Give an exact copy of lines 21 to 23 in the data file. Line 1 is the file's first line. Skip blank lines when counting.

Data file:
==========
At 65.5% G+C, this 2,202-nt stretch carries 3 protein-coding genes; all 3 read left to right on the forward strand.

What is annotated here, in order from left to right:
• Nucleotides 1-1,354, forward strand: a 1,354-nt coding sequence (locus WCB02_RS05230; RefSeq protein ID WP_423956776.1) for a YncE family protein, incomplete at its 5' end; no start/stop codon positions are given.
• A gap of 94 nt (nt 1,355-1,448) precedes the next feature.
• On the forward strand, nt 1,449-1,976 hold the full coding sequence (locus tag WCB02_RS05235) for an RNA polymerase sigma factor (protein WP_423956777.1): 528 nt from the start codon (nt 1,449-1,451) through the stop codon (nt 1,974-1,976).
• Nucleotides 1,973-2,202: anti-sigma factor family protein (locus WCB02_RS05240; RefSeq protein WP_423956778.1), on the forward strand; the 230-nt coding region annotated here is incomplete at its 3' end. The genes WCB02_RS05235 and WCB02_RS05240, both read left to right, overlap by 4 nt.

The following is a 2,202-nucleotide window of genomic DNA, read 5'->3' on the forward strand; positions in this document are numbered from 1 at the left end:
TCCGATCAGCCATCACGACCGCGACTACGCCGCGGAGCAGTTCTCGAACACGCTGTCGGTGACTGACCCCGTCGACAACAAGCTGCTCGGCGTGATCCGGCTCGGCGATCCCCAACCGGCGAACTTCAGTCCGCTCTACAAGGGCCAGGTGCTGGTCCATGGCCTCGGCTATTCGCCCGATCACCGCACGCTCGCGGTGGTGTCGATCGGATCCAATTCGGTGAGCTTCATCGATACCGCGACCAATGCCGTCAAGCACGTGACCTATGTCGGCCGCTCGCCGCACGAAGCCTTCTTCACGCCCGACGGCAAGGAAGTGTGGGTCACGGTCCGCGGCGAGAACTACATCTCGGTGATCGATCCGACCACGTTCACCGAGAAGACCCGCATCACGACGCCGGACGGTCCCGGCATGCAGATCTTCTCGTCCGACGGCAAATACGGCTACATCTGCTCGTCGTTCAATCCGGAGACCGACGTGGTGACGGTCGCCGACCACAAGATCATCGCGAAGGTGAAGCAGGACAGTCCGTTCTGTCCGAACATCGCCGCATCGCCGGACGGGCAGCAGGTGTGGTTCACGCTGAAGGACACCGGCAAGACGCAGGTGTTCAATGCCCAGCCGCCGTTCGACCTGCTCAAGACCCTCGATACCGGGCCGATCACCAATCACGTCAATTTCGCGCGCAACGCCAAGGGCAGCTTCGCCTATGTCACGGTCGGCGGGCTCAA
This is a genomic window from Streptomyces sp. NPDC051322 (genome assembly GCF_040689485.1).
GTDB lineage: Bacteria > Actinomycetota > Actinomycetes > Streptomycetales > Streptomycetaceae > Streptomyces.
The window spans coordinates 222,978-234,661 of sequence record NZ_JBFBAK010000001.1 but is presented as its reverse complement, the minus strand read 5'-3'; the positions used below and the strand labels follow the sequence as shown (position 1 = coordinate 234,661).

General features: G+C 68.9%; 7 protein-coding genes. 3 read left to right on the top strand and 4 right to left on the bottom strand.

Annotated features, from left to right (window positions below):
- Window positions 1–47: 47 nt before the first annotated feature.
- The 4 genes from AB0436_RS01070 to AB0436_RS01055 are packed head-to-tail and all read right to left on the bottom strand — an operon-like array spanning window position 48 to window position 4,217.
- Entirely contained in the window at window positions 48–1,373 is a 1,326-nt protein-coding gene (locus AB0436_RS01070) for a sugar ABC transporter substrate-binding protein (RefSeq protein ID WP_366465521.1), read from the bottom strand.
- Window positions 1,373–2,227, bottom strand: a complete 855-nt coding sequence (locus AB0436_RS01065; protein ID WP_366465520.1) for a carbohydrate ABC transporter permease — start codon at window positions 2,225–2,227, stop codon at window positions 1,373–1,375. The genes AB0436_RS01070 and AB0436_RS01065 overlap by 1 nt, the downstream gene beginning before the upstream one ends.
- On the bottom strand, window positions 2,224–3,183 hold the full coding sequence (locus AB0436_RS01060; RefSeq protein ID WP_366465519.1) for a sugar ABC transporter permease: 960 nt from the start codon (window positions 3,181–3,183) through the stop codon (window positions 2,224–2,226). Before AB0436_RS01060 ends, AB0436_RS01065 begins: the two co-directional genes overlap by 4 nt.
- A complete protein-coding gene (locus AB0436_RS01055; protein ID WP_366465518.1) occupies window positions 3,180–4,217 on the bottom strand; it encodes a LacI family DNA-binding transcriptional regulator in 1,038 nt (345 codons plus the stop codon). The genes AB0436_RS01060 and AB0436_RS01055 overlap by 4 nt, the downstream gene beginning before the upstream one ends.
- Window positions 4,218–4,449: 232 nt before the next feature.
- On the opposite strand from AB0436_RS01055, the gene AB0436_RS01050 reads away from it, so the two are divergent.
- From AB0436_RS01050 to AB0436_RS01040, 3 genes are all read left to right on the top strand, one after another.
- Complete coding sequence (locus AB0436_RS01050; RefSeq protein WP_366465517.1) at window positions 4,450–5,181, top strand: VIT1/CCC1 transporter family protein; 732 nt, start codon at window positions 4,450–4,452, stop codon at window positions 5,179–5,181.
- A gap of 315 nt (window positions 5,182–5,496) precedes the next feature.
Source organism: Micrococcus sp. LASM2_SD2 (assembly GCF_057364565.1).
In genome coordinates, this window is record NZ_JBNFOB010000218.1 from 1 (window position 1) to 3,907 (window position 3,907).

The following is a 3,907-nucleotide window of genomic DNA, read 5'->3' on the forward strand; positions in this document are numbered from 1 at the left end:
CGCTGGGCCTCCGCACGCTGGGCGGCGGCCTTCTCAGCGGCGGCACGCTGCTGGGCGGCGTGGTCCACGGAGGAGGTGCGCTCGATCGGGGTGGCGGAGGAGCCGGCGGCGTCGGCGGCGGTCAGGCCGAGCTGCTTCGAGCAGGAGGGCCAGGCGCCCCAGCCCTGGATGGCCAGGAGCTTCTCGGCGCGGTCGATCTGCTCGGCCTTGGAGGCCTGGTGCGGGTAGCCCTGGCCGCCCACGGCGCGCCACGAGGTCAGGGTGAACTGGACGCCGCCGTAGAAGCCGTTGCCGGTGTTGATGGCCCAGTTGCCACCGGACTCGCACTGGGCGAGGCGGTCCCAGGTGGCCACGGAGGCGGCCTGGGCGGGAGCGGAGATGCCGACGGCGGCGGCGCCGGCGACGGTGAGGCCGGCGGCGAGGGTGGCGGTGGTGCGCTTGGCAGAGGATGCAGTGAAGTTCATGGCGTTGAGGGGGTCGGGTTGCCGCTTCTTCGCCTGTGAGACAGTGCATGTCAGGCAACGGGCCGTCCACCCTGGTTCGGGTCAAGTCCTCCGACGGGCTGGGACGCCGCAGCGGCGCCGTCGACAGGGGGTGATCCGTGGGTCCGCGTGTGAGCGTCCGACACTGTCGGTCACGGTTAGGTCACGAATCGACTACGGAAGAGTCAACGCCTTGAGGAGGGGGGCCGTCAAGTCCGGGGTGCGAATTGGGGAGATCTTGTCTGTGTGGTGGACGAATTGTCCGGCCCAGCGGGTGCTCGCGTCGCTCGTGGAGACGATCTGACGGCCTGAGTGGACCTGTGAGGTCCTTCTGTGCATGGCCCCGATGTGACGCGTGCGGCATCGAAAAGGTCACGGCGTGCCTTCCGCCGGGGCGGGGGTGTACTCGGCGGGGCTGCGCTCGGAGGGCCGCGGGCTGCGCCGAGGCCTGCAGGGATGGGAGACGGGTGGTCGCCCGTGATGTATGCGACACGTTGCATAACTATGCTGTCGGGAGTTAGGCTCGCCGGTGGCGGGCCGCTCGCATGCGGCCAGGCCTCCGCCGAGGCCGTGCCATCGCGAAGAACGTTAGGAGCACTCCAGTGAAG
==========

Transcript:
- On the opposite strand from AB0436_RS01055, the gene AB0436_RS01050 reads away from it, so the two are divergent.
- From AB0436_RS01050 to AB0436_RS01040, 3 genes are all read left to right on the top strand, one after another.
- Complete coding sequence (locus AB0436_RS01050; RefSeq protein WP_366465517.1) at window positions 4,450–5,181, top strand: VIT1/CCC1 transporter family protein; 732 nt, start codon at window positions 4,450–4,452, stop codon at window positions 5,179–5,181.